Can you leave California to reside in another state when you are given informal probation?

Asked almost 3 years ago - Costa Mesa, CA

My mentee will get out of jail for petty theft after his 60 days. He is being given informal probation. He wants to go live with his father in Arizona. Can he move there during the next 3 years?

Attorney answers (4)

  1. Daniel Kieth Martin

    Contributor Level 8

    Answered . Yes he can move however to be on the safe side he should go to the calendar department of the court that he was convicted in and ask to be put on calendar for a probation modification. Since he is on informal probation, he does not have a probation officer to ask for permission.

    He should attend the hearing and explain to the judge that he wants to move. The judge will probably approve it and he will basically be done with probation because the new state should not bother him.

  2. Andrew Stephen Roberts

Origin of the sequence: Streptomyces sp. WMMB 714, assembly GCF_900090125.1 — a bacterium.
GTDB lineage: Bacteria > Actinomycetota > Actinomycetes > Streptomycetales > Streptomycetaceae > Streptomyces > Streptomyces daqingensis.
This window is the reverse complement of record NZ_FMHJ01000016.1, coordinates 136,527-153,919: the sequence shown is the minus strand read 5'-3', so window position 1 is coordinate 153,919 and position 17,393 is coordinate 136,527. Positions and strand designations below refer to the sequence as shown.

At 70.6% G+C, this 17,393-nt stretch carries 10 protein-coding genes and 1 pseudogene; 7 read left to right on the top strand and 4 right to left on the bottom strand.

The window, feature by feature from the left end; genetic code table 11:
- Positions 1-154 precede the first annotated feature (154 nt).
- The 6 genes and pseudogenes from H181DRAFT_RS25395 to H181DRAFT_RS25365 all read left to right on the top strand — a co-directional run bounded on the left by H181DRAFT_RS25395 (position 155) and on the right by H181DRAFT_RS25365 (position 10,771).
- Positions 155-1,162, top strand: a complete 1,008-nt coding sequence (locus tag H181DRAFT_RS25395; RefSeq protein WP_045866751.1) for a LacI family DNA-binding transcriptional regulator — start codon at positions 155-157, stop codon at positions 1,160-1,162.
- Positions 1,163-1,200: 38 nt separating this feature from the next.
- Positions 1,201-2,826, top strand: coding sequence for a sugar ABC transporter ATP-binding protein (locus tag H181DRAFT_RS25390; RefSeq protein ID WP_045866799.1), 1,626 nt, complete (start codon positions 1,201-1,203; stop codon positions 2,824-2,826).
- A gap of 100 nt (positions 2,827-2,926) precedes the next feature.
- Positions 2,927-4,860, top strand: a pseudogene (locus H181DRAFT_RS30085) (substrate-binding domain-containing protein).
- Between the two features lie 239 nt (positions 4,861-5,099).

Pro

    Contributor Level 20

    Answered . I agree with Mr. Martin. It is probably a good idea to get the matter put on calendar and make a formal request to the judge who originally sentenced him. It should not be any problem. Sixty (60) days for petty theft? Are you sure that is what he was sentenced for?

  3. Robert Laurens Driessen

    Contributor Level 20

    Answered . Yes you are free to leave the state when you are on informal probation. Just make sure that he completes any other term of probation (court costs, classes, restitution, etc.)
    Robert Driessen

  4. Robert Louis Miller

    Pro

    Contributor Level 13

    Answered . Thanks for your posting.

    The answer to your question is that informal, or summary probation, has no restrictions on where you may live, relocate to, or be employed by. The terms of summary probation are in the probation order, but typically include the warning to "violate no law", and to complete all terms of the court's sentence. As long as those are complied with, there is no problem moving anywhere.

    Keep in mind that Penal Code section 1203.3 allows someone to terminate probation early. See a lawyer for the details about that.

    I hope that this helps, but please feel free to ask if you have any further questions. It's my pleasure to help in any way that I can. All the best to you.

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